More results from the Citizen’s Panel revealed that “the public greatly values a doctor who listens”. Care Opinion results were also shown as a tag bubble and highlighted that communication is consistently the most negative theme. Good communication, health literacy and asking the right questions are some of the key factors involved in shared decision making. There is room for improvement and a variety of methods, tools and case studies are highlighted to help illustrate what is being done already. [The Scottish Government. Practising Realistic Medicine: Chief Medical Officer for Scotland’s Annual Report 2016-17. Published 2018. https://www.gov.scot/publications/practising-realistic-medicine/]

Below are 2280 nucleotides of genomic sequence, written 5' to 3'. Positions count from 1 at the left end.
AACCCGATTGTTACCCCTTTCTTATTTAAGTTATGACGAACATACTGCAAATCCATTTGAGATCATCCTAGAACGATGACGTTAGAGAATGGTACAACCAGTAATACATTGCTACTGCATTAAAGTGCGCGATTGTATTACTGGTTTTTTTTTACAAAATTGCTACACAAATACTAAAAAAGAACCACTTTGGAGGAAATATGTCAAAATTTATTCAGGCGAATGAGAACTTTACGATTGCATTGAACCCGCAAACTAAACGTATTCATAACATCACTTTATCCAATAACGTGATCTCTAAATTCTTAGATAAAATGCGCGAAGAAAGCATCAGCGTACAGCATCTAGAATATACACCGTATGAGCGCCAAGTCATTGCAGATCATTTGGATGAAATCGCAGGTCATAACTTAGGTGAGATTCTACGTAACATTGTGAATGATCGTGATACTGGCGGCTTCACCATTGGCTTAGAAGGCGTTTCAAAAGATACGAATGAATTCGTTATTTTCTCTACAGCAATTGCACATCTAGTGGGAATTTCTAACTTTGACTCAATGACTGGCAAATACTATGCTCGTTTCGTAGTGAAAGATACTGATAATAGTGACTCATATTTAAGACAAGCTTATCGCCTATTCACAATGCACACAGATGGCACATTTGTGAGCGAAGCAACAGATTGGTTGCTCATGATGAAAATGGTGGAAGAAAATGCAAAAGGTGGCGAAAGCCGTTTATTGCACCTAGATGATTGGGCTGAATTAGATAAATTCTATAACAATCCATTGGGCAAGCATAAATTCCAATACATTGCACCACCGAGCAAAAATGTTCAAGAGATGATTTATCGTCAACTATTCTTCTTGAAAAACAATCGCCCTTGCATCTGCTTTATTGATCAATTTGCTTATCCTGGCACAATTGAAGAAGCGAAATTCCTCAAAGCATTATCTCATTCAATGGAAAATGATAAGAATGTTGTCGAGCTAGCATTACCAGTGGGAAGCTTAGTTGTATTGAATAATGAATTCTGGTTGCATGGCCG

Shared decision making is directly related to personalised care, developing one will result in improvement in the other. In 2018 the Scottish Government conducted a study investigating good practice in shared decision making and consent. “The report’s main recommendation was to ‘bring the conversation back to the room’ – to allow a rich and meaningful dialogue built on partnership and placed at the heart of every interaction between those giving and receiving care.” Several of the findings from this study matched closely with the Citizen’s Jury results. [The Scottish Government. Personalising Realistic Medicine: Chief Medical Officer for Scotland’s Annual Report 2017-18. Published 2019. https://www.gov.scot/publications/personalising-realistic-medicine-chief-medical-officer-scotland-annual-report-2017-2018/pages/7/]
The Person Centred Care CAB provides evidence updates on person-centred and personalised care and shared decision making. If you are looking to answer a specific question please submit a literature search request at the link above.